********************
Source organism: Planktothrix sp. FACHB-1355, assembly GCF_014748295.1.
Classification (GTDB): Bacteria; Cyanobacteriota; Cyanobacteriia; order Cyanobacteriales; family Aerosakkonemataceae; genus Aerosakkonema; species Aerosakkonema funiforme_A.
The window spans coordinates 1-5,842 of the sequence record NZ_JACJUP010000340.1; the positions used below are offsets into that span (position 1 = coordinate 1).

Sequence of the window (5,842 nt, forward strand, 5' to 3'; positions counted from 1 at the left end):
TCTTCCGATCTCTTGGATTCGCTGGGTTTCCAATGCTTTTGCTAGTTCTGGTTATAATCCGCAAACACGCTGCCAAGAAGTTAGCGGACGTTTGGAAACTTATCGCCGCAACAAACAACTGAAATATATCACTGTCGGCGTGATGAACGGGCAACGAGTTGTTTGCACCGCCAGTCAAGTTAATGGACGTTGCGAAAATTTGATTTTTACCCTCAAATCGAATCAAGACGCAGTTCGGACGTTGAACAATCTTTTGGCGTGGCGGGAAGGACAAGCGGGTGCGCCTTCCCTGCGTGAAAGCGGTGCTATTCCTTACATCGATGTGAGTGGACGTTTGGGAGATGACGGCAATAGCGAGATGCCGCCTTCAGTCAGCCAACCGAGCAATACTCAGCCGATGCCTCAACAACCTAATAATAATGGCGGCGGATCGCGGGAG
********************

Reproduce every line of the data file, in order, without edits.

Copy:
Source organism: Planktothrix sp. FACHB-1355, assembly GCF_014748295.1.
Classification (GTDB): Bacteria; Cyanobacteriota; Cyanobacteriia; order Cyanobacteriales; family Aerosakkonemataceae; genus Aerosakkonema; species Aerosakkonema funiforme_A.
The window spans coordinates 1-5,842 of the sequence record NZ_JACJUP010000340.1; the positions used below are offsets into that span (position 1 = coordinate 1).

Sequence of the window (5,842 nt, forward strand, 5' to 3'; positions counted from 1 at the left end):
TCTTCCGATCTCTTGGATTCGCTGGGTTTCCAATGCTTTTGCTAGTTCTGGTTATAATCCGCAAACACGCTGCCAAGAAGTTAGCGGACGTTTGGAAACTTATCGCCGCAACAAACAACTGAAATATATCACTGTCGGCGTGATGAACGGGCAACGAGTTGTTTGCACCGCCAGTCAAGTTAATGGACGTTGCGAAAATTTGATTTTTACCCTCAAATCGAATCAAGACGCAGTTCGGACGTTGAACAATCTTTTGGCGTGGCGGGAAGGACAAGCGGGTGCGCCTTCCCTGCGTGAAAGCGGTGCTATTCCTTACATCGATGTGAGTGGACGTTTGGGAGATGACGGCAATAGCGAGATGCCGCCTTCAGTCAGCCAACCGAGCAATACTCAGCCGATGCCTCAACAACCTAATAATAATGGCGGCGGATCGCGGGAG